There appears to be broad consensus that it is paramount to maintain the trust of the public and policy regulators and that hype and exaggerated claims are counterproductive to developing regulatory models which respond to concerns of stakeholders and the public [ ]. However, while some actors propose that current regulatory frameworks for recombinant DNA technology are still appropriate and the development of synthetic biology technologies and products should continue under these frameworks see, e.
Others argue for significant public funding of ecological risks research on synthetic organisms and close cooperation between ecologists and synthetic biology researchers [ ]. As we have tried to outline in this article, there exists a wide spectrum of approaches currently connected to and discussed with the synthetic biology idea, ranging from simple genetic circuits to the generation of new metabolic pathways or synthetic viruses altered on the scale of the whole genome. In addition, these approaches can be part of different application schemes, including the production of chemicals from plant feedstocks in closed systems by GEMs, strategies that would require the release of GEMs e.
On the one hand, certain general aspects of application schemes appear to be decisive rather than synthetic biology-related issues.
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Similarly, broad patents and patent thickets — the number of which may increase as a result of synthetic biology approaches [ , ] — already pose a challenge in the biopharmaceutical industry [ ]. Curbing negative consequences of this kind on a global scale may require products or applications to be subjected to broadly applicable and effective environmental, socio-economic and ethical standards, irrespective of the exact nature of the underlying technical approach.
In this way, negative impacts from bio-based chemicals or fuels could be mitigated by applying international sustainability and human rights standards to their production [ 22 ], and intellectual property issues could be addressed by international governmental organizations and industry within the framework of collaborative licensing models [ , ]. Various governance options have been suggested both within and outside the field, concerning screening procedures for DNA synthesis, its equipment and reagents, or ethical training of researchers for recent overviews, see [ 20 , ].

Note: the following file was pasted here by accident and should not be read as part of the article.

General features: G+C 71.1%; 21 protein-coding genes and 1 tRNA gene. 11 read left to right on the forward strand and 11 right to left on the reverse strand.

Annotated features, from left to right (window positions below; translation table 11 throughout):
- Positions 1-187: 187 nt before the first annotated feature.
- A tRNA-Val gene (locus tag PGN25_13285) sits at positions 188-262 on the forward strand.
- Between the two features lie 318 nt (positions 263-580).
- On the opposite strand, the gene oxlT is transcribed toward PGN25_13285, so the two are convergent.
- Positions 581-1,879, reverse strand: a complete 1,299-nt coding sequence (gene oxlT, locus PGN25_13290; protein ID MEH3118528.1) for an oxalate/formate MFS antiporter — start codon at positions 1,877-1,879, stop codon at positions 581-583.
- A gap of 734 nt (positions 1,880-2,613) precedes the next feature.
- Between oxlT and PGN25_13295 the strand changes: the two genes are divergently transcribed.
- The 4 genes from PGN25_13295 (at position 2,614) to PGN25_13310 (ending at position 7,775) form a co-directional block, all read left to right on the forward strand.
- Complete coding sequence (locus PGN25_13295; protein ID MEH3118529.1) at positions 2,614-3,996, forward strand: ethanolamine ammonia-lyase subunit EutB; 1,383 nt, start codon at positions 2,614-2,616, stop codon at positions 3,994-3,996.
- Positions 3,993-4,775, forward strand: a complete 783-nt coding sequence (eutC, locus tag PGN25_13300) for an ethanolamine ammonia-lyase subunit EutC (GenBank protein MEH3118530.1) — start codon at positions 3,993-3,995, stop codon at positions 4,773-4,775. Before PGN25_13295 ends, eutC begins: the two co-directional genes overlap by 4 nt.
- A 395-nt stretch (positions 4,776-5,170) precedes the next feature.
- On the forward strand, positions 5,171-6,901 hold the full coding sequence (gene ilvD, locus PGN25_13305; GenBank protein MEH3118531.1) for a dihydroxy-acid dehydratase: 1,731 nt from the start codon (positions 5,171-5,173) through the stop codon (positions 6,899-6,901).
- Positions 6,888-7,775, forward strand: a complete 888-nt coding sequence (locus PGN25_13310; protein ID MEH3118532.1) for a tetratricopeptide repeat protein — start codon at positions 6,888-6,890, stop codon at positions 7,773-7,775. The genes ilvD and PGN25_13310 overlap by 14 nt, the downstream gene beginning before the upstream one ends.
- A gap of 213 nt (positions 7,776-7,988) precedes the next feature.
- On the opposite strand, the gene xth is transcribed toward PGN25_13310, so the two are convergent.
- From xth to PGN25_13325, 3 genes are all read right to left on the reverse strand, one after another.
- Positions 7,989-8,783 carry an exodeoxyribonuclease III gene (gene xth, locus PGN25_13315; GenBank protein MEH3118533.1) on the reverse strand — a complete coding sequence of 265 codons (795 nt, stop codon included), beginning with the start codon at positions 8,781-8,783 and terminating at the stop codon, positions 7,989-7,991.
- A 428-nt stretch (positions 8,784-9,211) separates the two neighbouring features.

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Still recent experiments, involving directed evolution and genetic-engineering, into the airborne transmission of the deadly bird-flu virus H5N1 in ferrets a model to study influenza transmission in humans [ , ] have revigorated debates about conditions for publication of biosecurity-sensitive data [ ]. This issue may become more significant as the areas of synthetic genomics and synthetic biology progress and it remains to be seen whether synthetic biology-derived containment strategies including xenobiotic mechanisms can contribute to solve biosafety issues in future.
Risk assessment may thus need to shift from prediction-based assessment to more real testing. Given this situation, effective governance should be informed by the most pluralistic expertise and perspectives available. Therefore, various actors may be involved by creating conditions that encourage and allow them to take on and evolve responsibilities regarding the development of scientific knowledge and the various levels of risks that may be associated with its use.
The author s confirm that this article content has no conflicts of interest.